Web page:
Neural Mechanisms of Addiction is the only book available that synthesizes the latest research in the field into a single, accessible resource covering all aspects of how addiction develops and persists in the brain. The book summarizes our most recent understanding on the neural mechanisms underlying addiction. It also examines numerous biobehavioral aspects of addiction disorders, such as reinforcement learning, reward, cognitive dysfunction, stress, and sleep and circadian rhythms that are not covered in any other publication. Readers with find the most up-to-date information on which to build a foundation for their future research in this expanding field.
Combining chapters from leading researchers and thought leaders, this book is an indispensable guide for students and investigators engaged in addiction research.
- Transcends multiple neural, neurochemical and behavioral domains
- Summarizes advances in the field of addiction research since the advent of optogenetics
- Discusses the most current, leading theories of addiction, including molecular mechanisms and dopamine mechanisms
1. Introduction 2. Neural Plasticity in Addiction 3. Neural Circuit Alterations in Addiction 4. Mechanisms Regulating Compulsive Drug Seeking 5. Glutamatergic Neuroplasticity Underlying Drug Reinstatement 6. Negative Reinforcement Mechanisms in Addiction 7. Role of Stress-Associated Signaling in Addiction 8. Circadian Regulation in Addiction 9. Sleep Mechanisms Regulating Addiction 10. Neural Ensemble Encoding of Addictive Behavior 11. Glial Dysregulation in Addiction 12. Role of the Extracellular Matrix in Addiction 13. Neural Morphology and Addiction 14. Interactions between Natural Rewards and Addiction 15. Cognitive Dysfunction in Addiction 16. Instrumental Learning Mechanisms in Addiction 17. Pavlovian Learning Mechanisms in Addiction 18. Molecular Mechanisms of Addiction: Current Theories 19. Emerging Neural Circuits Regulating Addiction 20. Dopamine Mechanisms in Addiction: Current Theories 21. Cell Type Specific Plasticity in Addiction 22. Neuropeptide Mechanisms in Addiction 23. Epigenetics and Addiction 24. Mechanisms for Harnessing Circuits for Treatment of Addictive Disorders 25. Conclusions and Future Directions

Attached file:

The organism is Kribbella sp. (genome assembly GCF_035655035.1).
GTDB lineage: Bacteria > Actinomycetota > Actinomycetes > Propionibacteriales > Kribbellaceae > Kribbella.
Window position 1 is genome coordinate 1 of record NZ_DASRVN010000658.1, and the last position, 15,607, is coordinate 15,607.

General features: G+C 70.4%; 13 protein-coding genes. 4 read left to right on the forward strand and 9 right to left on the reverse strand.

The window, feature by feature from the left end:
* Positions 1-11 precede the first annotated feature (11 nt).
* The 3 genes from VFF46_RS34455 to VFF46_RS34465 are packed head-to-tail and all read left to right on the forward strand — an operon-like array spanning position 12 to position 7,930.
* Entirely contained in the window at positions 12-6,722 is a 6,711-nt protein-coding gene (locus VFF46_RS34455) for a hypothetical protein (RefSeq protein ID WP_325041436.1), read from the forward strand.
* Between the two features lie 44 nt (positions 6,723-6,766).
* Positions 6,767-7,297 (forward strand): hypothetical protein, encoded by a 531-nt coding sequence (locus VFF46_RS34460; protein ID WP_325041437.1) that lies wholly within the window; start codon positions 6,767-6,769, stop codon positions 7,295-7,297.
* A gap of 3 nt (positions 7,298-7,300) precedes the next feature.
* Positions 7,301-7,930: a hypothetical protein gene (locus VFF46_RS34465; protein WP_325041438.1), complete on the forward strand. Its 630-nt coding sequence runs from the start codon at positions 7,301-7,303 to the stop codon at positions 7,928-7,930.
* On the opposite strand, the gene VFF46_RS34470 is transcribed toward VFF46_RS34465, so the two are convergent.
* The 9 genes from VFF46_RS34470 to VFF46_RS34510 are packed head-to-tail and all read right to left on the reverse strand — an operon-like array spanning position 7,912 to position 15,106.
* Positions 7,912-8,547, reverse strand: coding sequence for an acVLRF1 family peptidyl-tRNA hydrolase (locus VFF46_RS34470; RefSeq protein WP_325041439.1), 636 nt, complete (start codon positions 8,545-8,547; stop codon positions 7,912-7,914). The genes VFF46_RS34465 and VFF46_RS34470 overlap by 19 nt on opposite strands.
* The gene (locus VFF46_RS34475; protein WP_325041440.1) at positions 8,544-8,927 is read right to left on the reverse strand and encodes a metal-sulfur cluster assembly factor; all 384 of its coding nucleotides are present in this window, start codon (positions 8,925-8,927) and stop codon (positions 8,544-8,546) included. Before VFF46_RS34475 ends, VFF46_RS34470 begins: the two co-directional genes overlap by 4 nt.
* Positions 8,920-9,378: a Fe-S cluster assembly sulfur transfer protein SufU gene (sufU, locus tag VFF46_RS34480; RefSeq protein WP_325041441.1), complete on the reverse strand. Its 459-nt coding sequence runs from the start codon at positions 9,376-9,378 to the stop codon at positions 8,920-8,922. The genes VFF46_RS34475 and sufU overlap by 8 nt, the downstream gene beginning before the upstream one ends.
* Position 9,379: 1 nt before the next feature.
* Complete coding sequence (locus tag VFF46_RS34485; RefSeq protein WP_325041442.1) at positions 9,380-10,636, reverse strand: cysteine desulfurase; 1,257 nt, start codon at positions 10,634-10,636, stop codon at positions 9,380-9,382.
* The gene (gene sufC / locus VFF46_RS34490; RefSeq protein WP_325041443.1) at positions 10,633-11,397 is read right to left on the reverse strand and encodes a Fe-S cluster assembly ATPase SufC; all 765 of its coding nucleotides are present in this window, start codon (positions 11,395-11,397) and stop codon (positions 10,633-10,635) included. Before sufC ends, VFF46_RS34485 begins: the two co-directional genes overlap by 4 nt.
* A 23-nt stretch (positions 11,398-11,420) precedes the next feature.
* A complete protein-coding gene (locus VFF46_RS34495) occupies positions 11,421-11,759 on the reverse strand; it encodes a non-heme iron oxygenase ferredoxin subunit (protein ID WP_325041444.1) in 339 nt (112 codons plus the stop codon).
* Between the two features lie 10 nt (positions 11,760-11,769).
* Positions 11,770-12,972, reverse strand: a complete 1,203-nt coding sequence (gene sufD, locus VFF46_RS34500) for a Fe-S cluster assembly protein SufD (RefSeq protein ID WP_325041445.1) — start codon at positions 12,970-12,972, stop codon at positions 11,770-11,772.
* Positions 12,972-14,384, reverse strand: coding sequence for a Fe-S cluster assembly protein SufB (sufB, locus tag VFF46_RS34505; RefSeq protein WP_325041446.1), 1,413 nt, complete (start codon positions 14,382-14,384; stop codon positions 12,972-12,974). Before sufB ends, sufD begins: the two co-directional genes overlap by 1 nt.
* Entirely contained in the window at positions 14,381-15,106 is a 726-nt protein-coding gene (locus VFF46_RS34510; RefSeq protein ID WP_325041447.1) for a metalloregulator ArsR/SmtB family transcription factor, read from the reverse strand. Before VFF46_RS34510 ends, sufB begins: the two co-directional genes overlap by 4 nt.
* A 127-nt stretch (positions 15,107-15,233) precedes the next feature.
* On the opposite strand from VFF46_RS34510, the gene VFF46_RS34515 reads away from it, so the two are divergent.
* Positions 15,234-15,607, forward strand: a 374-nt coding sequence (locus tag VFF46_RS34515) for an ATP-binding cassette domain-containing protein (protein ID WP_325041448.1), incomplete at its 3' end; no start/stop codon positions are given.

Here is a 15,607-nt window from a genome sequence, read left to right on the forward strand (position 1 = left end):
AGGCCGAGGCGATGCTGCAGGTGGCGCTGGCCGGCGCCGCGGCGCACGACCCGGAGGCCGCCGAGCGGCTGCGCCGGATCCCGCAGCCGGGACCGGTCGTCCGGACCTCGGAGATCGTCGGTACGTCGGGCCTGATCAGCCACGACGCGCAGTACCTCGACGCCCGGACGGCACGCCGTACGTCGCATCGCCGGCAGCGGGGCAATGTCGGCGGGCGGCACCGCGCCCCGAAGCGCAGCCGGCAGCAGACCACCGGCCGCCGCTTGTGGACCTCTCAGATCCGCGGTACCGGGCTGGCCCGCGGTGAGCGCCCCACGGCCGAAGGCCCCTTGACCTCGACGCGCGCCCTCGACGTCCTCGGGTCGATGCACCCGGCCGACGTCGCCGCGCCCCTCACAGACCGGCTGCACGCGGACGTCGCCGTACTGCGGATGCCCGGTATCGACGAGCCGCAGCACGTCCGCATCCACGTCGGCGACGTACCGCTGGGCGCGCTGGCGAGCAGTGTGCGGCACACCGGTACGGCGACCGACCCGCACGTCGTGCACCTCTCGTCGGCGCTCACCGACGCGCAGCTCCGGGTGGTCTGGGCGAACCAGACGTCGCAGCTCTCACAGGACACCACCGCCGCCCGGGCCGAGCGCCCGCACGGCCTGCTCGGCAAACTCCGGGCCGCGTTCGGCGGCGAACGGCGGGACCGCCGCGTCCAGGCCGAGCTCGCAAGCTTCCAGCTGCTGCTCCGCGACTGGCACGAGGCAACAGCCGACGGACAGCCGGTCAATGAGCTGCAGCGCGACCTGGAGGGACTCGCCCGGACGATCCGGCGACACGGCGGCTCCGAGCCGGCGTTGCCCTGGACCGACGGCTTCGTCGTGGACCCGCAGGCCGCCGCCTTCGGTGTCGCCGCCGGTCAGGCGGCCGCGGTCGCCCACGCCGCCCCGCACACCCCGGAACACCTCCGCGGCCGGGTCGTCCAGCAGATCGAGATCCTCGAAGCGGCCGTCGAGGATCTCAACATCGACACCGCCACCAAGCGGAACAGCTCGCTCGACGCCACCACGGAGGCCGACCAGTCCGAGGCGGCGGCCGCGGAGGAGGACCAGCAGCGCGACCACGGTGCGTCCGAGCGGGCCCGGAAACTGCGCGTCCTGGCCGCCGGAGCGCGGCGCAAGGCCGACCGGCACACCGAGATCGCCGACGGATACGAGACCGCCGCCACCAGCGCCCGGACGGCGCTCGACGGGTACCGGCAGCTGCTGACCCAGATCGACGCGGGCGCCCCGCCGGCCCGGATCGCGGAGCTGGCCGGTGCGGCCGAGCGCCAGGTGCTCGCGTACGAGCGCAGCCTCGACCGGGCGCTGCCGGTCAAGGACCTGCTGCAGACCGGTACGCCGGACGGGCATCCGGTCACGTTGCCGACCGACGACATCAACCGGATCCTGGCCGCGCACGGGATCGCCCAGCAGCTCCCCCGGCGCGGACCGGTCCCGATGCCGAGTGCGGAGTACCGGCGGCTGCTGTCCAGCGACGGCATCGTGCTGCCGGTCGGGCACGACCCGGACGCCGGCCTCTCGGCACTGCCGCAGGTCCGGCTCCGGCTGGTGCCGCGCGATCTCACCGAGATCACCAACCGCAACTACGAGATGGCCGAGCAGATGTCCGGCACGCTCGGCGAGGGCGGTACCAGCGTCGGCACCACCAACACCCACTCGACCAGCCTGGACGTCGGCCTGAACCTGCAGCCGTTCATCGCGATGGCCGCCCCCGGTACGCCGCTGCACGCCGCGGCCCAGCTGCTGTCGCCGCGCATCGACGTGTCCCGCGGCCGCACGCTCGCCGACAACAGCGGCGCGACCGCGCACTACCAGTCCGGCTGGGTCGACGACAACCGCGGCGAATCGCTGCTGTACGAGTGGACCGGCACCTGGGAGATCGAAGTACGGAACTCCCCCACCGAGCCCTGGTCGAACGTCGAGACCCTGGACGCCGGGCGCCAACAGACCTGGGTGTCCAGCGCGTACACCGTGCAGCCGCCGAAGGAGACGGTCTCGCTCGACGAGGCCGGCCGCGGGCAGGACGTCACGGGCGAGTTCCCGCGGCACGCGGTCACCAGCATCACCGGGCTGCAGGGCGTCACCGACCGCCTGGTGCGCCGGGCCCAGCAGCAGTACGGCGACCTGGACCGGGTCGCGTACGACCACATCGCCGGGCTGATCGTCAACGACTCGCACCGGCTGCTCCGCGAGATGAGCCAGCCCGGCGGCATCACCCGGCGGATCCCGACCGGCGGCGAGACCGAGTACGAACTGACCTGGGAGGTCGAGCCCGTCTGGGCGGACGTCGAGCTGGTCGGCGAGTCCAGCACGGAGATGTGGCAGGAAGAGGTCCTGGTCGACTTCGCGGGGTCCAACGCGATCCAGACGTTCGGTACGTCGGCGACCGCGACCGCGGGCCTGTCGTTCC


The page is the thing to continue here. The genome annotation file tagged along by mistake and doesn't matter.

Mary Torregrossa has conducted research in the neuroscience of addiction field for 16 years, including studying opiates, psychostimulants, alcohol, and cannabinoids in addition to investigating the neural mechanisms underlying addiction and potential treatments using a variety of techniques, including behavioral analyses, pharmacology, microdialysis, biochemistry, molecular biology, and proteomics. Dr. Torregrossa began her career by earning her Ph.D. at the University of Michigan in the laboratory of Dr. James Woods, one of the "founding fathers of behavioral pharmacological studies of addictive disorders using animal models, and, as a postdoctoral fellow, trained with two other leaders in the addiction field, Dr. Peter Kalivas and Dr. Jane Taylor. Dr. Torregrossa is now an independent investigator in the Department of Psychiatry at the University of Pittsburgh, funded by the National Institute on Drug Abuse. She is the author of nearly 30 peer-reviewed articles in the field, as well as numerous reviews and book chapters.